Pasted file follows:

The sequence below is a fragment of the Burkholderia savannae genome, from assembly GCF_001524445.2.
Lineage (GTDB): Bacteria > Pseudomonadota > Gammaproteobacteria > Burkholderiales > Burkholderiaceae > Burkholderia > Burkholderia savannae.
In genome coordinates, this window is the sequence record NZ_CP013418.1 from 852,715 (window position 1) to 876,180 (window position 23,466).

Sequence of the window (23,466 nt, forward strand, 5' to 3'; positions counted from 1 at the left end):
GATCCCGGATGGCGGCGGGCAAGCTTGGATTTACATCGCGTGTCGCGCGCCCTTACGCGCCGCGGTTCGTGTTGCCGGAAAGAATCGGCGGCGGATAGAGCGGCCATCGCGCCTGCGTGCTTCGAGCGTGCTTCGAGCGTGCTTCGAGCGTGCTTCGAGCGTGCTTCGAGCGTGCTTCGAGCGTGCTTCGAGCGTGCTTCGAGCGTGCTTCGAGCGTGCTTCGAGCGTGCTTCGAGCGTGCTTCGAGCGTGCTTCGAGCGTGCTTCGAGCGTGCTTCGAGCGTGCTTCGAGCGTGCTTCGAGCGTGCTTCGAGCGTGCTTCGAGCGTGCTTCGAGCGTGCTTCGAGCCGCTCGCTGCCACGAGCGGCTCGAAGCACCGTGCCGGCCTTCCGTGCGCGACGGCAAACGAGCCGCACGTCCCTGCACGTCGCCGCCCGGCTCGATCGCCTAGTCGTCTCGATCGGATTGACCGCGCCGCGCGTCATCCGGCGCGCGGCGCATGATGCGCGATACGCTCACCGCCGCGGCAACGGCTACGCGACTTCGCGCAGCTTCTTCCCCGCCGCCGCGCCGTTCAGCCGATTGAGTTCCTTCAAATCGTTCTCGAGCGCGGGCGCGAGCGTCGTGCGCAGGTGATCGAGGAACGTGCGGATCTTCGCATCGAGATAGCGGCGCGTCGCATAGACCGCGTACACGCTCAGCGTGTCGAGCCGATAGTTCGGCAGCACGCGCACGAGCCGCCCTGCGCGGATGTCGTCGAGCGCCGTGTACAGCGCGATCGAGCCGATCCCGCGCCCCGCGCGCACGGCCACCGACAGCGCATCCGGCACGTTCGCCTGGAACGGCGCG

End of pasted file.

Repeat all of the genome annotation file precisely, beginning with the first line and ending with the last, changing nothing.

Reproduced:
The sequence below is a fragment of the Burkholderia savannae genome, from assembly GCF_001524445.2.
Lineage (GTDB): Bacteria > Pseudomonadota > Gammaproteobacteria > Burkholderiales > Burkholderiaceae > Burkholderia > Burkholderia savannae.
In genome coordinates, this window is the sequence record NZ_CP013418.1 from 852,715 (window position 1) to 876,180 (window position 23,466).

Sequence of the window (23,466 nt, forward strand, 5' to 3'; positions counted from 1 at the left end):
GATCCCGGATGGCGGCGGGCAAGCTTGGATTTACATCGCGTGTCGCGCGCCCTTACGCGCCGCGGTTCGTGTTGCCGGAAAGAATCGGCGGCGGATAGAGCGGCCATCGCGCCTGCGTGCTTCGAGCGTGCTTCGAGCGTGCTTCGAGCGTGCTTCGAGCGTGCTTCGAGCGTGCTTCGAGCGTGCTTCGAGCGTGCTTCGAGCGTGCTTCGAGCGTGCTTCGAGCGTGCTTCGAGCGTGCTTCGAGCGTGCTTCGAGCGTGCTTCGAGCGTGCTTCGAGCGTGCTTCGAGCGTGCTTCGAGCGTGCTTCGAGCGTGCTTCGAGCGTGCTTCGAGCGTGCTTCGAGCCGCTCGCTGCCACGAGCGGCTCGAAGCACCGTGCCGGCCTTCCGTGCGCGACGGCAAACGAGCCGCACGTCCCTGCACGTCGCCGCCCGGCTCGATCGCCTAGTCGTCTCGATCGGATTGACCGCGCCGCGCGTCATCCGGCGCGCGGCGCATGATGCGCGATACGCTCACCGCCGCGGCAACGGCTACGCGACTTCGCGCAGCTTCTTCCCCGCCGCCGCGCCGTTCAGCCGATTGAGTTCCTTCAAATCGTTCTCGAGCGCGGGCGCGAGCGTCGTGCGCAGGTGATCGAGGAACGTGCGGATCTTCGCATCGAGATAGCGGCGCGTCGCATAGACCGCGTACACGCTCAGCGTGTCGAGCCGATAGTTCGGCAGCACGCGCACGAGCCGCCCTGCGCGGATGTCGTCGAGCGCCGTGTACAGCGCGATCGAGCCGATCCCGCGCCCCGCGCGCACGGCCACCGACAGCGCATCCGGCACGTTCGCCTGGAACGGCGCG